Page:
To top things off, the governor is holding the capital budget hostage by refusing to include it in the special session call. He acknowledges that it needs work but wants to focus on the PFD. There are several hundred million dollars without a funding source in that budget, which in turn leverages almost $1 billion in federal funds. Those dollars are for infrastructure projects that are critical for jobs and a strong economy here in Alaska.  If the Legislature is not allowed to provide state matching funds, those projects will not move forward for another year.

The actions of this administration can only be described as madness. They are looking for a fight where none exists and continue to act counter to the best interests of Alaskans across the state.

I know this is a confusing time for people to follow state politics and there are a lot of facts and opinions being thrown at you.  In your consideration of what the truth is and what you think is best for Alaska, I ask that you please consider this: 

There is nothing popular about the stance other legislators and I have taken regarding the PFD. Why are so many legislators, both conservatives and liberals, taking this very difficult stance if it wasn’t necessary?  

I believe you elected me to drive at the truth, inform you about what I’ve learned, and then let you collectively inform me what our district wants. The numbers do not lie, and the truth is, despite how politically popular it is, paying a $3,000 dividend with no plan in place recklessly endangers future dividends, the fund itself, and the many services such as K-12 education and ferry service that make Cordova a great place to live. There would be more options available if oil taxes, an income tax, or some sort of broad-based tax were on the table, but the Governor is unwilling to discuss those as well.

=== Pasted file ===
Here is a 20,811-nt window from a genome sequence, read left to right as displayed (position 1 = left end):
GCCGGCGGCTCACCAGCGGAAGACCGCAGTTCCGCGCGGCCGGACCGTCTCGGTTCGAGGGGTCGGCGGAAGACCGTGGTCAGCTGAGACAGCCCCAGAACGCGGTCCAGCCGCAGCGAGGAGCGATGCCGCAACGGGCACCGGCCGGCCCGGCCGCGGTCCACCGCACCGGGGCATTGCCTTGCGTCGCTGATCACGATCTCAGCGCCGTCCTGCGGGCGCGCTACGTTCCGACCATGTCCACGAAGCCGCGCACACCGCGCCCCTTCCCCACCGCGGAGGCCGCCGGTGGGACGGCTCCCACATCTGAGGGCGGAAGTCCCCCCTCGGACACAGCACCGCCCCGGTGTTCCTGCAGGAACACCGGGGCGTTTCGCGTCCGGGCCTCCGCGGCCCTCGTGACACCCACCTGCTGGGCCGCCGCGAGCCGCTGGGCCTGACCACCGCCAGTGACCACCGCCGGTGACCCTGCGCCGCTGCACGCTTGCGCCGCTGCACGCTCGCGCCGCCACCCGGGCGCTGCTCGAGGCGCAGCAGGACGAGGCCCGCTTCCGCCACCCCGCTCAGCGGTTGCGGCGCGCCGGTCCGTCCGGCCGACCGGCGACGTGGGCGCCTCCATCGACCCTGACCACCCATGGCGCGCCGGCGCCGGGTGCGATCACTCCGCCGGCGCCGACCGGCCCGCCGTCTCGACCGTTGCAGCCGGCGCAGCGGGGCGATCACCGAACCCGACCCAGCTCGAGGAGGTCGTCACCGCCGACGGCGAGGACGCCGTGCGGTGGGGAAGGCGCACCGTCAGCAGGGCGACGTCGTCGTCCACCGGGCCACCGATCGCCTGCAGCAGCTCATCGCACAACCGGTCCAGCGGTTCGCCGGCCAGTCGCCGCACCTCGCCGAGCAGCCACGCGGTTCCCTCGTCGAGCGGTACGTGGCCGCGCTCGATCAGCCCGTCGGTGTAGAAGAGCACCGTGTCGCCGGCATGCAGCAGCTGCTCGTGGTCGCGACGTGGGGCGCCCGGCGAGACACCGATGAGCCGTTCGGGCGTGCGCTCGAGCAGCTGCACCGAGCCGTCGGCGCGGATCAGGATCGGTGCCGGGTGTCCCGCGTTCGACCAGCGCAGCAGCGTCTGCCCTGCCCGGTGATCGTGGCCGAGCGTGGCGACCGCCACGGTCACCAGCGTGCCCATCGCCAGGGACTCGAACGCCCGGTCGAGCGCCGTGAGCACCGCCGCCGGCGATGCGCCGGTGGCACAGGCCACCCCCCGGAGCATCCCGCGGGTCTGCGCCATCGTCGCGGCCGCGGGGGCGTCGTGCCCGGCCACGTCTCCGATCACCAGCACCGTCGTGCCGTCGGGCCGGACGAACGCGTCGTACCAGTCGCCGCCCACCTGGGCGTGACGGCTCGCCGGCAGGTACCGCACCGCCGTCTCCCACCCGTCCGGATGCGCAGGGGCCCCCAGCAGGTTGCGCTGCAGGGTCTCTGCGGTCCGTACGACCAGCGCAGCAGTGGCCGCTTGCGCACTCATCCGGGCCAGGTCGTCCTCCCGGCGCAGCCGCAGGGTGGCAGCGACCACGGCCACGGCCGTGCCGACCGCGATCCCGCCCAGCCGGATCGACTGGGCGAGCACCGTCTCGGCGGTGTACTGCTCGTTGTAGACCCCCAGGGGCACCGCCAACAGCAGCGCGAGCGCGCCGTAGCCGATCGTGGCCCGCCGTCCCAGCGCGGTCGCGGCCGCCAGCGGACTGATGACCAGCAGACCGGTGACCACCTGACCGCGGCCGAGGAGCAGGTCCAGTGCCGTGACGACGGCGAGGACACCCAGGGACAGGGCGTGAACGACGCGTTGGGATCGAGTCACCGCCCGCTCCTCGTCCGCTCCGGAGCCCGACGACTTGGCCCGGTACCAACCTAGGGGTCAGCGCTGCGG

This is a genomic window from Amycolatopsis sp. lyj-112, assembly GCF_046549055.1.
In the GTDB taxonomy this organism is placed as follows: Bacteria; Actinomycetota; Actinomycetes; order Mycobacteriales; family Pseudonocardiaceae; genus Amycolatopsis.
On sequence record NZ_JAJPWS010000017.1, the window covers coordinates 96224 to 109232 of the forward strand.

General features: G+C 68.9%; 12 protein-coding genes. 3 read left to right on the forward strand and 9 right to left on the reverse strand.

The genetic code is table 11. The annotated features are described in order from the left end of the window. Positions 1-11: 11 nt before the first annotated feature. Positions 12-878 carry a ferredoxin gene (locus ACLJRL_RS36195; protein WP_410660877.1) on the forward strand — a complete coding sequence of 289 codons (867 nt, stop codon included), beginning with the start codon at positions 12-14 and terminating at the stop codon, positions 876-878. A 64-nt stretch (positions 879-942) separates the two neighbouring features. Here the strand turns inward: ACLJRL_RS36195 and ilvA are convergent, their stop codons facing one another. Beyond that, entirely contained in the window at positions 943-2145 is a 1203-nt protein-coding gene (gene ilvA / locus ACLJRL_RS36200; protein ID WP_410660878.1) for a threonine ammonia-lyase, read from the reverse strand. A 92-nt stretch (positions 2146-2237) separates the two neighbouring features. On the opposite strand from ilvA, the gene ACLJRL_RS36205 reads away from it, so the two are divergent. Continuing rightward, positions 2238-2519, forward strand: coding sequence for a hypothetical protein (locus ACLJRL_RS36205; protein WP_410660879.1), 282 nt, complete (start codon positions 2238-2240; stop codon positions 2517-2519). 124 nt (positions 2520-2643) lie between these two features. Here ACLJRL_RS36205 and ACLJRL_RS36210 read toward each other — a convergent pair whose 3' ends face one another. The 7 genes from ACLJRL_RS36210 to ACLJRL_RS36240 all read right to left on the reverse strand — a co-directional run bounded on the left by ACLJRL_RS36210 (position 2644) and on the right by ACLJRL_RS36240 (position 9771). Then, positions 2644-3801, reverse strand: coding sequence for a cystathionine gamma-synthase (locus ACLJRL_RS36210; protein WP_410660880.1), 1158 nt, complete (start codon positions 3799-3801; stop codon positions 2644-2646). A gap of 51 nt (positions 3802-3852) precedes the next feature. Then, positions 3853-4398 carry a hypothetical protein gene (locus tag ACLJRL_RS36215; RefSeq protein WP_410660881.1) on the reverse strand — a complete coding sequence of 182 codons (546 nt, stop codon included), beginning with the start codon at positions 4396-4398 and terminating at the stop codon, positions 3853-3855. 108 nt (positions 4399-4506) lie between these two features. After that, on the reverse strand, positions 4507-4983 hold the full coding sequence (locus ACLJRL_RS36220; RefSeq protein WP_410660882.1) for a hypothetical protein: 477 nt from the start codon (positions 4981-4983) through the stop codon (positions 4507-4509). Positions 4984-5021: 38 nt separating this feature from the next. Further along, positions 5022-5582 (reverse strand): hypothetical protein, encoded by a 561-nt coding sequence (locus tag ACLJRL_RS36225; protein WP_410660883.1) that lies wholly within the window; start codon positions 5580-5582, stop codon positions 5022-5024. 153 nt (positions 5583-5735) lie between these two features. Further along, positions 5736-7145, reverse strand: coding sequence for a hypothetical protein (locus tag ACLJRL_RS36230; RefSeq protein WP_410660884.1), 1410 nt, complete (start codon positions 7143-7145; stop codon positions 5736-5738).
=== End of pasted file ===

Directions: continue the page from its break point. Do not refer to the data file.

The Governor will tell you that the Legislature is trying to take the easy path. I submit to you that we are trying to get Alaska on the right path, but it is a hard one.  It is a path that includes difficult discussions about the PFD, some form of a broad-based tax, oil tax reform, the size of the budget, and every other expense and revenue of the state. 

A solution that only considers how large we can make the PFD and how far we can go in reducing services is the easy path. It is, I believe, also the wrong path and one that leads to a depleted, lesser Alaska for our children. 

This session has been very difficult and full of hard decisions, but as long as I am your Representative, I will continue to drive at the truth, keep you informed, fight for our district, and do what is right for Alaska’s future. 

On an unrelated note, next Monday, July 1st, is the anticipated release date of the 2016 pink salmon disaster relief funding from NOAA to the Pacific States Marine Fisheries Commission (PSMFC) for initiation of the application/distribution process. For those who have been patiently waiting three long years for this relief to arrive, I think it may finally be here. We have been told that PSMFC will have their website for this grant active on July 1st, which is a good indication PSMFC at least expects the approval to occur on time. My plan is to check in with Senator Murkowski’s office and PSMFC on Monday to confirm that the funds were released, gather more specifics regarding its implementation, and update you again early next week. 

Remember, I work for you. Please reach out to me with your thoughts or concerns on anything I have discussed in this update or something else important to you and your family.


Rep. Louise Stutes